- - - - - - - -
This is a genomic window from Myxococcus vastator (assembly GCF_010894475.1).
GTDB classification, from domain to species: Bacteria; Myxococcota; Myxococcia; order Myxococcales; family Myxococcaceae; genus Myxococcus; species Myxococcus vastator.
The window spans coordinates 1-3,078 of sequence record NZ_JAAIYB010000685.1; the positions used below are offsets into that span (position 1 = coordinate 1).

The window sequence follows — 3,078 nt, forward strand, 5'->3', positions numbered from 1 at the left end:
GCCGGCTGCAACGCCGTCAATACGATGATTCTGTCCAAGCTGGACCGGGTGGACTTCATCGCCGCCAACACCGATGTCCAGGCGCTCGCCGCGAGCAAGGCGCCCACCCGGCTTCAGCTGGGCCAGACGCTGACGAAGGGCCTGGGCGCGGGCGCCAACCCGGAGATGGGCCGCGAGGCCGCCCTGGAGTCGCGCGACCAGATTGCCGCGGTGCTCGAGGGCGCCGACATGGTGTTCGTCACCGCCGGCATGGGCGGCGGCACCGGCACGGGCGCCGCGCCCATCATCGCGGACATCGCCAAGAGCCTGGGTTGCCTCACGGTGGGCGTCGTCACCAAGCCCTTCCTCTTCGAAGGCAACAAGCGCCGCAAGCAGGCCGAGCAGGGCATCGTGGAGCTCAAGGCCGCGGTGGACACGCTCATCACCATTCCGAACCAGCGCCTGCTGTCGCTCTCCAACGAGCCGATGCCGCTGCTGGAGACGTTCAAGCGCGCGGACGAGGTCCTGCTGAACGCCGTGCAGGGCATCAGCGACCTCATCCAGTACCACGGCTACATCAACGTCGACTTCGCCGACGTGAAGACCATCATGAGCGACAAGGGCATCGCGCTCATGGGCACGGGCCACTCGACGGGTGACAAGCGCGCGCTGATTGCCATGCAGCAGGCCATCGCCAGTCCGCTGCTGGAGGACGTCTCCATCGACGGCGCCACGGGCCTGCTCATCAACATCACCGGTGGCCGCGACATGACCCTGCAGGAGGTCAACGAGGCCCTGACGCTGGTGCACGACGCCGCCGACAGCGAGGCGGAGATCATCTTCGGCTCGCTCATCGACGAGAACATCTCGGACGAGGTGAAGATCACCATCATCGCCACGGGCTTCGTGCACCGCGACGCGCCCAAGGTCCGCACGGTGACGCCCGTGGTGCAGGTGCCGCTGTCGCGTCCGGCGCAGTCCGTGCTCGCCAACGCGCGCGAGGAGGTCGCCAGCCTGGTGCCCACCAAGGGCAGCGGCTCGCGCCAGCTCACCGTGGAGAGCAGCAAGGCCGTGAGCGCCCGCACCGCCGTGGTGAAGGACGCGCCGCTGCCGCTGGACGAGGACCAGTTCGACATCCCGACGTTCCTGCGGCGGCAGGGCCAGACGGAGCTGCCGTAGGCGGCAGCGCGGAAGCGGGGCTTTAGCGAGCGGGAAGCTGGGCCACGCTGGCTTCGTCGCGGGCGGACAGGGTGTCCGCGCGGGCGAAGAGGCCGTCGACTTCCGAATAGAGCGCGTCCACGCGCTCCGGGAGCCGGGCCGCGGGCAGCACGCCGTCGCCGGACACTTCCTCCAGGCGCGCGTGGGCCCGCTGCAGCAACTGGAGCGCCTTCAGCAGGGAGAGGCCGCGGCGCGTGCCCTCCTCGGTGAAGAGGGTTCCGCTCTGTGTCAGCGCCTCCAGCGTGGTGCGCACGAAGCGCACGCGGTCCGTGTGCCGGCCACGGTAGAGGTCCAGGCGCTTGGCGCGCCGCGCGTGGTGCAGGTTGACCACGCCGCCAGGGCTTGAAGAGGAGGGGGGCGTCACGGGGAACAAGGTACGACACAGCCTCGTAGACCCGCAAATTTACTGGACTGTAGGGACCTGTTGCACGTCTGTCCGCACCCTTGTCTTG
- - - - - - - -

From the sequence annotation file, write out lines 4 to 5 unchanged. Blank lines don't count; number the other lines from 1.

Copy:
The window sequence follows — 3,078 nt, forward strand, 5'->3', positions numbered from 1 at the left end:
GCCGGCTGCAACGCCGTCAATACGATGATTCTGTCCAAGCTGGACCGGGTGGACTTCATCGCCGCCAACACCGATGTCCAGGCGCTCGCCGCGAGCAAGGCGCCCACCCGGCTTCAGCTGGGCCAGACGCTGACGAAGGGCCTGGGCGCGGGCGCCAACCCGGAGATGGGCCGCGAGGCCGCCCTGGAGTCGCGCGACCAGATTGCCGCGGTGCTCGAGGGCGCCGACATGGTGTTCGTCACCGCCGGCATGGGCGGCGGCACCGGCACGGGCGCCGCGCCCATCATCGCGGACATCGCCAAGAGCCTGGGTTGCCTCACGGTGGGCGTCGTCACCAAGCCCTTCCTCTTCGAAGGCAACAAGCGCCGCAAGCAGGCCGAGCAGGGCATCGTGGAGCTCAAGGCCGCGGTGGACACGCTCATCACCATTCCGAACCAGCGCCTGCTGTCGCTCTCCAACGAGCCGATGCCGCTGCTGGAGACGTTCAAGCGCGCGGACGAGGTCCTGCTGAACGCCGTGCAGGGCATCAGCGACCTCATCCAGTACCACGGCTACATCAACGTCGACTTCGCCGACGTGAAGACCATCATGAGCGACAAGGGCATCGCGCTCATGGGCACGGGCCACTCGACGGGTGACAAGCGCGCGCTGATTGCCATGCAGCAGGCCATCGCCAGTCCGCTGCTGGAGGACGTCTCCATCGACGGCGCCACGGGCCTGCTCATCAACATCACCGGTGGCCGCGACATGACCCTGCAGGAGGTCAACGAGGCCCTGACGCTGGTGCACGACGCCGCCGACAGCGAGGCGGAGATCATCTTCGGCTCGCTCATCGACGAGAACATCTCGGACGAGGTGAAGATCACCATCATCGCCACGGGCTTCGTGCACCGCGACGCGCCCAAGGTCCGCACGGTGACGCCCGTGGTGCAGGTGCCGCTGTCGCGTCCGGCGCAGTCCGTGCTCGCCAACGCGCGCGAGGAGGTCGCCAGCCTGGTGCCCACCAAGGGCAGCGGCTCGCGCCAGCTCACCGTGGAGAGCAGCAAGGCCGTGAGCGCCCGCACCGCCGTGGTGAAGGACGCGCCGCTGCCGCTGGACGAGGACCAGTTCGACATCCCGACGTTCCTGCGGCGGCAGGGCCAGACGGAGCTGCCGTAGGCGGCAGCGCGGAAGCGGGGCTTTAGCGAGCGGGAAGCTGGGCCACGCTGGCTTCGTCGCGGGCGGACAGGGTGTCCGCGCGGGCGAAGAGGCCGTCGACTTCCGAATAGAGCGCGTCCACGCGCTCCGGGAGCCGGGCCGCGGGCAGCACGCCGTCGCCGGACACTTCCTCCAGGCGCGCGTGGGCCCGCTGCAGCAACTGGAGCGCCTTCAGCAGGGAGAGGCCGCGGCGCGTGCCCTCCTCGGTGAAGAGGGTTCCGCTCTGTGTCAGCGCCTCCAGCGTGGTGCGCACGAAGCGCACGCGGTCCGTGTGCCGGCCACGGTAGAGGTCCAGGCGCTTGGCGCGCCGCGCGTGGTGCAGGTTGACCACGCCGCCAGGGCTTGAAGAGGAGGGGGGCGTCACGGGGAACAAGGTACGACACAGCCTCGTAGACCCGCAAATTTACTGGACTGTAGGGACCTGTTGCACGTCTGTCCGCACCCTTGTCTTG